Inverted yield curves may be harbingers of recessions, according to a 2008 paper published by Glenn Rudebusch and John Williams of the Federal Reserve Bank of San Francisco. They correlated inverted yield curves in 1989, 2001, and 2006 to recessions that occurred in 1990, 2001, and 2008.

Research correlating inverted yield curves to recessions suggests that inversions may proceed a recession by some time—a year or more in most cases. So an inverted yield curve is not necessarily a cause for panic...today. What’s more, inverted yield curves can and have happened during periods of economic stability. But trouble in the bond market is not an encouraging bellwether for investor confidence. We have yet to see how the Fed will address this going forward, as of this writing.

The inverted yield curve news set in motion the worst session the Dow has posted since 2019 began. And that sort of activity certainly suggests you should be aware and cautious right now.

Folks, that’s why it’s critical, today, to look carefully at your investment system to determine if there are any gaps. Defining your gaps and implementing a Gap Mitigation Plan (GMP) now, before a recession, is tantamount to financial success.

So, what is your risk budget? Is it defined and quantified? How did your system behave in the last quarter of 2018 when the markets collapsed over 20 percent? How did it fare in 2008, after the last yield curve inversion? Did you just buy and hold through it all? Why?

Now is a great time to define your gaps, understand what they mean and the potential impact if you don’t implement your Gap Mitigation Plan. It may be the best solution to help you protect your investments when the market changes. And they will change fast.

A proactive investment system should employ risk-mitigation triggers, incorporates a defined and quantified risk budget based upon your specific tolerance, and is built upon a philosophy that if you manage the downside first, the upside should take care of itself. Such triggers, based on quantitative data (such as the inverted yield curve), may help folks achieve a greater probability of financial success by preserving and protecting investments when things get messy.

Summer on Cape Cod is winding down, and we still have some beautiful weekends left before the weather turns cold and gray. But when life gets a little crazy, you can take steps to help you more comfortably ride out the storm—after all, only the most foolhardy among us blithely go on as if nothing is happening. In the same way, understanding your gaps and implementing processes to help manage your investment system’s downside risk may help to put you in a higher probability for financial success.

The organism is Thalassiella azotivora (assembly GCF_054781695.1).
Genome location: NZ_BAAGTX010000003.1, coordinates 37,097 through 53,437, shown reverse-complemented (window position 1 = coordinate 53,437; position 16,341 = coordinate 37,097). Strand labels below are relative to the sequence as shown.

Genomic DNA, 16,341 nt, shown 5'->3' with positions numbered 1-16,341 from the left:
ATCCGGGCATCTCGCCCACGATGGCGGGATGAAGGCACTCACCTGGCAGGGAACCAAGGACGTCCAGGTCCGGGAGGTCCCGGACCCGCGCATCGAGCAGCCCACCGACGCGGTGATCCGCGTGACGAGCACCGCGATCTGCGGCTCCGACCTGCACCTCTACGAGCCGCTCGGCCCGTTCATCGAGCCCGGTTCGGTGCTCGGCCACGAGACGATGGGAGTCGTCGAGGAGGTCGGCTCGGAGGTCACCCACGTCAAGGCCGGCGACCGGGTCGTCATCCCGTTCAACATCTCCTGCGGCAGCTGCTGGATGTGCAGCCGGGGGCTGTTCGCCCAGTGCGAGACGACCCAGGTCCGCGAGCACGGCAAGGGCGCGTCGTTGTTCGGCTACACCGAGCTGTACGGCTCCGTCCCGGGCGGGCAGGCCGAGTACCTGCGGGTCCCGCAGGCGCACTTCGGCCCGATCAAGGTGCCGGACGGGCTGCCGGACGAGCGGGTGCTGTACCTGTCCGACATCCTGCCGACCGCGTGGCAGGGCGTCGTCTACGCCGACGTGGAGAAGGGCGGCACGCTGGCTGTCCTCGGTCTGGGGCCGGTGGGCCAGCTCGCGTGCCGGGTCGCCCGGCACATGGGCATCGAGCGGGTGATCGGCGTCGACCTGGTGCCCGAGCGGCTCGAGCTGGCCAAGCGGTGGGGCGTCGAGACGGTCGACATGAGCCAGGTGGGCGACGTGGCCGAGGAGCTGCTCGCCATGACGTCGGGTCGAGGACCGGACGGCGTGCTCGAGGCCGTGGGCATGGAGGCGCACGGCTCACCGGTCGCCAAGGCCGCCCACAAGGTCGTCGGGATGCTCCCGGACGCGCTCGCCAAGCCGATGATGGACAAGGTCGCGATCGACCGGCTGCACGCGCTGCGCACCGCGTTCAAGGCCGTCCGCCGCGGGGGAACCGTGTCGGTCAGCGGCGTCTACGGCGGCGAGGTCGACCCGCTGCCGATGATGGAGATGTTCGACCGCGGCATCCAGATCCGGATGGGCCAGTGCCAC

What are your gaps? Do you know? Should you?

Hmmm... now is a good time to be vigilant and to stay alert, because you deserve more.

Have a great week!

Jeff Cutter, CPA/PFS is president of Cutter Financial Group, LLC, an SEC-registered investment adviser with offices in Falmouth, Duxbury, Mansfield and Southlake, Texas. He can be reached at jeff@cutterfinancialgroup.com.This article is intended to provide general information. It is not intended to offer or deliver investment advice in any way. Information regarding investment services is provided solely to gain a better understanding of the subject or the article. Different types of investments involve varying degrees of risk. Therefore, it should not be assumed that future performance of any specific investment or investment strategy will be profitable. Market data and other cited or linked-to content in this article is based on generally available information and is believed to be reliable. Cutter Financial does not guarantee the performance of any investment or the accuracy of the information contained in this article. Cutter Financial will provide all prospective clients with a copy of Cutter Financials Form ADV2A and applicable Form ADV 2Bs. Please contact us to request a free copy.